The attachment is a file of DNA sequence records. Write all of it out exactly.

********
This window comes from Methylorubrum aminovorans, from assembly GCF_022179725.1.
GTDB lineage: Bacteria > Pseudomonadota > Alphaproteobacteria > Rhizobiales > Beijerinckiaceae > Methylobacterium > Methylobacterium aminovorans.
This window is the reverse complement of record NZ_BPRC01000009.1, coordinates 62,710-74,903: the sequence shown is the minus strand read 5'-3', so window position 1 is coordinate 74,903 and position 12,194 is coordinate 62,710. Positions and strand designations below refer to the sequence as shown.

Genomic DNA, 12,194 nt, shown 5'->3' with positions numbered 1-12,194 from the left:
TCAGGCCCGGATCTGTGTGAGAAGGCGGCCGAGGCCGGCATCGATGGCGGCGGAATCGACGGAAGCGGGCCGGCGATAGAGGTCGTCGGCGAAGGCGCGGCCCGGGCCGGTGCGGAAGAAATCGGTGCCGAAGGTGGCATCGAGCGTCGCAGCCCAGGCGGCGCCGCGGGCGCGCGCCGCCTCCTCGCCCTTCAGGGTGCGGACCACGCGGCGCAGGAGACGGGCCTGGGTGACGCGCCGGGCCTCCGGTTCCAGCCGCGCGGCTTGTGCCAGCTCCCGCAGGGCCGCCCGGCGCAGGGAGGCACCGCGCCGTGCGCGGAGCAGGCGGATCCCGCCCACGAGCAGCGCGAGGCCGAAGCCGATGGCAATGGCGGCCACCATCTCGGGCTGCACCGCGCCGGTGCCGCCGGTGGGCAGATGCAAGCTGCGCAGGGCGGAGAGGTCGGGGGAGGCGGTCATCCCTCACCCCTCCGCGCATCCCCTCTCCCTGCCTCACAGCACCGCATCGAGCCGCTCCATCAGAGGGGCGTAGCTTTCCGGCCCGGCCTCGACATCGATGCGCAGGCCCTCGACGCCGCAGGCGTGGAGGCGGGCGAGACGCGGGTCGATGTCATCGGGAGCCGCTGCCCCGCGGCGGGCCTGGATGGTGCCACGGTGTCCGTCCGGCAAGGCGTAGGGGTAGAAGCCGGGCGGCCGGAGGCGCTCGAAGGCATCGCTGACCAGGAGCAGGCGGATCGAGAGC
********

This window comes from Methylorubrum aminovorans, from assembly GCF_022179725.1.
GTDB lineage: Bacteria > Pseudomonadota > Alphaproteobacteria > Rhizobiales > Beijerinckiaceae > Methylobacterium > Methylobacterium aminovorans.
This window is the reverse complement of record NZ_BPRC01000009.1, coordinates 62,710-74,903: the sequence shown is the minus strand read 5'-3', so window position 1 is coordinate 74,903 and position 12,194 is coordinate 62,710. Positions and strand designations below refer to the sequence as shown.

Genomic DNA, 12,194 nt, shown 5'->3' with positions numbered 1-12,194 from the left:
TCAGGCCCGGATCTGTGTGAGAAGGCGGCCGAGGCCGGCATCGATGGCGGCGGAATCGACGGAAGCGGGCCGGCGATAGAGGTCGTCGGCGAAGGCGCGGCCCGGGCCGGTGCGGAAGAAATCGGTGCCGAAGGTGGCATCGAGCGTCGCAGCCCAGGCGGCGCCGCGGGCGCGCGCCGCCTCCTCGCCCTTCAGGGTGCGGACCACGCGGCGCAGGAGACGGGCCTGGGTGACGCGCCGGGCCTCCGGTTCCAGCCGCGCGGCTTGTGCCAGCTCCCGCAGGGCCGCCCGGCGCAGGGAGGCACCGCGCCGTGCGCGGAGCAGGCGGATCCCGCCCACGAGCAGCGCGAGGCCGAAGCCGATGGCAATGGCGGCCACCATCTCGGGCTGCACCGCGCCGGTGCCGCCGGTGGGCAGATGCAAGCTGCGCAGGGCGGAGAGGTCGGGGGAGGCGGTCATCCCTCACCCCTCCGCGCATCCCCTCTCCCTGCCTCACAGCACCGCATCGAGCCGCTCCATCAGAGGGGCGTAGCTTTCCGGCCCGGCCTCGACATCGATGCGCAGGCCCTCGACGCCGCAGGCGTGGAGGCGGGCGAGACGCGGGTCGATGTCATCGGGAGCCGCTGCCCCGCGGCGGGCCTGGATGGTGCCACGGTGTCCGTCCGGCAAGGCGTAGGGGTAGAAGCCGGGCGGCCGGAGGCGCTCGAAGGCATCGCTGACCAGGAGCAGGCGGATCGAGAGC